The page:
Despite growing evidence that education is the key to a strong economy, a new report from the Center on Budget and Policy Priorities (CBPP) finds that budget cuts during the Great Recession have reduced states’ ability to invest in K-12 education. While Louisiana fared better than some states, per-student spending between FY08 and FY14 dropped more than 4 percent when adjusted for inflation. That’s equivalent to $212 less in state support for each student.
The finding is hardly surprising, as state policymakers have failed to fully fund the K-12 Minimum Foundation Program (MFP) for five straight years. While overall funding has gone up due to enrollment growth, per-student funding has been frozen since 2008, resulting in $560 less in basic support for each student. Frozen funding means larger class sizes, fewer tutoring opportunities and cancelled after school programs.
The MFP is Louisiana’s constitutional formula that provides much of the funding for K-12 students (local taxes provide most of the rest). Per-student funding is supposed to grow by a 2.75 percent inflation factor every year to cover the ever-growing cost of everything from textbooks to salaries to gasoline for buses, but recently has failed to keep pace. This year, the Legislature did include a separate appropriation in the budget that is equivalent to a one-year increase, but it is not built into the underlying MFP formula. That means it could turn out to be a one-time bump, when what schools and students need is steady, predictable support.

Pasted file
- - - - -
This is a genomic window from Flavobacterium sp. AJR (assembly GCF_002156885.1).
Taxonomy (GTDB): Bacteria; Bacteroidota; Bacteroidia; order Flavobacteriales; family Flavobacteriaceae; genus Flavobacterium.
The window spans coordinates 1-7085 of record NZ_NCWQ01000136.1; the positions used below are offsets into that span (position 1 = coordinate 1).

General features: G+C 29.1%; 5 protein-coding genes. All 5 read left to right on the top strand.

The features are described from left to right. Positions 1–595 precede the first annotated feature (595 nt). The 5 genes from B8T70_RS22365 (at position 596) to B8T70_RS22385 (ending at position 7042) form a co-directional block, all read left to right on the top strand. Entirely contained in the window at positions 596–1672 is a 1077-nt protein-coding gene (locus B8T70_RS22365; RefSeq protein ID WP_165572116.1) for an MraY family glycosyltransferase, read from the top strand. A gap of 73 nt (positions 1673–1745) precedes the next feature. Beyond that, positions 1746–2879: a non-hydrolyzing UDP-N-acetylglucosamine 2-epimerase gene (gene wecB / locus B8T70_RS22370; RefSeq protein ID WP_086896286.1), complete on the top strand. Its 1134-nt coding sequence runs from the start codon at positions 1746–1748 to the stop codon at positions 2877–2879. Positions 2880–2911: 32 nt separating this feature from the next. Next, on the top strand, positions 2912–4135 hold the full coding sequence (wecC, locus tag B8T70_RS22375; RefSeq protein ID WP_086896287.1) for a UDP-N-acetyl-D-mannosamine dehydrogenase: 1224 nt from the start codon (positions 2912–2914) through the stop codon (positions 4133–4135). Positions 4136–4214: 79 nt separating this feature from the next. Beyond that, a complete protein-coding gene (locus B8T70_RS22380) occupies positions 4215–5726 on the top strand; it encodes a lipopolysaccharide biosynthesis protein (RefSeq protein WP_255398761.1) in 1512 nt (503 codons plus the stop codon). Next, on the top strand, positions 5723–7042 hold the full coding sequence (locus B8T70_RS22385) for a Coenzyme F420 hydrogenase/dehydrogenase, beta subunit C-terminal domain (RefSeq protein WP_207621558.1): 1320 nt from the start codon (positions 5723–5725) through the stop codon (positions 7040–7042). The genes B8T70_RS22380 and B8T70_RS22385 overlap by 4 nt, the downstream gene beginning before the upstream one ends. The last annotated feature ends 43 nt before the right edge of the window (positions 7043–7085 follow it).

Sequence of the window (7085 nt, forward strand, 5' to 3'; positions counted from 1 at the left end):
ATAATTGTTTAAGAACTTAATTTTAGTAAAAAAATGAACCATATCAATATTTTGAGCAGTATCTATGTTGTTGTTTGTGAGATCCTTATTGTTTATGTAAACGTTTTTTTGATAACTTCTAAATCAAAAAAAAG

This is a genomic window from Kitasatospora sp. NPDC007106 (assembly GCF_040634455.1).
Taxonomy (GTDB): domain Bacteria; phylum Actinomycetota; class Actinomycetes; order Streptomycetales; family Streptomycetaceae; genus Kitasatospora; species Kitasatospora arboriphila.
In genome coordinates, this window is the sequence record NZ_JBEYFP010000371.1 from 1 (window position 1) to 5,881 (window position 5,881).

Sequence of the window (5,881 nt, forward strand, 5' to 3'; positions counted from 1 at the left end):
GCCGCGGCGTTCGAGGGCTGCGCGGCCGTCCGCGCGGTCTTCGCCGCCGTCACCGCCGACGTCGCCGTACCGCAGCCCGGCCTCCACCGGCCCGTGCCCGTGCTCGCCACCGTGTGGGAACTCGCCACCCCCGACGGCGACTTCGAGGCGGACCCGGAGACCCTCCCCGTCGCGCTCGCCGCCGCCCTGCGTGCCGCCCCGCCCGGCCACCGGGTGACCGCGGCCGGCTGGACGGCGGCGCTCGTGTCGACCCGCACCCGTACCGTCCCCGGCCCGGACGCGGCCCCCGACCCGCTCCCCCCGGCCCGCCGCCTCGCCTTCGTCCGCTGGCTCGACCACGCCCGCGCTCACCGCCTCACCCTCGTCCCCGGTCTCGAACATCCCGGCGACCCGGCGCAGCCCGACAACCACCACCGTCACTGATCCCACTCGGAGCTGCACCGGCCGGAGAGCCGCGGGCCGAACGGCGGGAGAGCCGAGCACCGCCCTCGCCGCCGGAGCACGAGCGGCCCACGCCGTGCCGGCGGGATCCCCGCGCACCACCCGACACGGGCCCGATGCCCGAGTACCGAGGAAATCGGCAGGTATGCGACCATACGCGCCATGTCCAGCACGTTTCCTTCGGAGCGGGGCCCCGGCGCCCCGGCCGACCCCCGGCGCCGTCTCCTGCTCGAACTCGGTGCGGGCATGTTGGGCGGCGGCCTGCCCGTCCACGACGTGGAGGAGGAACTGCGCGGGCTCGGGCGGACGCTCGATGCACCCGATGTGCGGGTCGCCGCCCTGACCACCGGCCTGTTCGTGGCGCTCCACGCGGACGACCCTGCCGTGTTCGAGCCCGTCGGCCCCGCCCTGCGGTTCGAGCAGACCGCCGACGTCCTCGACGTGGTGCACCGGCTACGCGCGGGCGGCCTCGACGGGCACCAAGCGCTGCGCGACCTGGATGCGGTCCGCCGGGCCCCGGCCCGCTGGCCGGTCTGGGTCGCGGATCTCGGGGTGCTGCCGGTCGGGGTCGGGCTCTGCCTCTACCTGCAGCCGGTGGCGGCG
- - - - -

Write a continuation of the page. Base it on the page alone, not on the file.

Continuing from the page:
Investing in education at all levels is crucial for building a 21st century economy that creates high-paying jobs. Unfortunately, Louisiana’s ill-advised commitment to budget cuts undermines that investment.